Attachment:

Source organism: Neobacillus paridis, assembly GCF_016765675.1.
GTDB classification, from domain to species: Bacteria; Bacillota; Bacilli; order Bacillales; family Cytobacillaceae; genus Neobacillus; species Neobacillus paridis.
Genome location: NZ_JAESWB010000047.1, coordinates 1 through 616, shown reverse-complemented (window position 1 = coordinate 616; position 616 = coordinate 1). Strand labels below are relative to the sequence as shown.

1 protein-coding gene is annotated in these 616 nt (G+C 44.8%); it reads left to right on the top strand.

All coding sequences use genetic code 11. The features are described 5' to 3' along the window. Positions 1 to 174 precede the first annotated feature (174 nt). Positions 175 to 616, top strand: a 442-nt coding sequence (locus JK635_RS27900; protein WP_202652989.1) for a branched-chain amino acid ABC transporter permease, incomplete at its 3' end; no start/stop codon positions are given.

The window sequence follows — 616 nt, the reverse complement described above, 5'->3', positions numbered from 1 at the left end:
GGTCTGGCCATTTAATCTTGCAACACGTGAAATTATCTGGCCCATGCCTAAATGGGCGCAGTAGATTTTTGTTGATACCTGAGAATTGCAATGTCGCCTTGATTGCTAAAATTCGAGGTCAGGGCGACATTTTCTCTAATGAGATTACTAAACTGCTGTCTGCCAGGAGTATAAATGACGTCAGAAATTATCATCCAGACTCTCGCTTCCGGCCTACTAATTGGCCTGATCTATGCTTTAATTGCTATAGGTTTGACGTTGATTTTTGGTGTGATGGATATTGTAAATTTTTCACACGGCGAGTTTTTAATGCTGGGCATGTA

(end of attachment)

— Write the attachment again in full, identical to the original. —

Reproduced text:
Source organism: Neobacillus paridis, assembly GCF_016765675.1.
GTDB classification, from domain to species: Bacteria; Bacillota; Bacilli; order Bacillales; family Cytobacillaceae; genus Neobacillus; species Neobacillus paridis.
Genome location: NZ_JAESWB010000047.1, coordinates 1 through 616, shown reverse-complemented (window position 1 = coordinate 616; position 616 = coordinate 1). Strand labels below are relative to the sequence as shown.

1 protein-coding gene is annotated in these 616 nt (G+C 44.8%); it reads left to right on the top strand.

All coding sequences use genetic code 11. The features are described 5' to 3' along the window. Positions 1 to 174 precede the first annotated feature (174 nt). Positions 175 to 616, top strand: a 442-nt coding sequence (locus JK635_RS27900; protein WP_202652989.1) for a branched-chain amino acid ABC transporter permease, incomplete at its 3' end; no start/stop codon positions are given.

The window sequence follows — 616 nt, the reverse complement described above, 5'->3', positions numbered from 1 at the left end:
GGTCTGGCCATTTAATCTTGCAACACGTGAAATTATCTGGCCCATGCCTAAATGGGCGCAGTAGATTTTTGTTGATACCTGAGAATTGCAATGTCGCCTTGATTGCTAAAATTCGAGGTCAGGGCGACATTTTCTCTAATGAGATTACTAAACTGCTGTCTGCCAGGAGTATAAATGACGTCAGAAATTATCATCCAGACTCTCGCTTCCGGCCTACTAATTGGCCTGATCTATGCTTTAATTGCTATAGGTTTGACGTTGATTTTTGGTGTGATGGATATTGTAAATTTTTCACACGGCGAGTTTTTAATGCTGGGCATGTA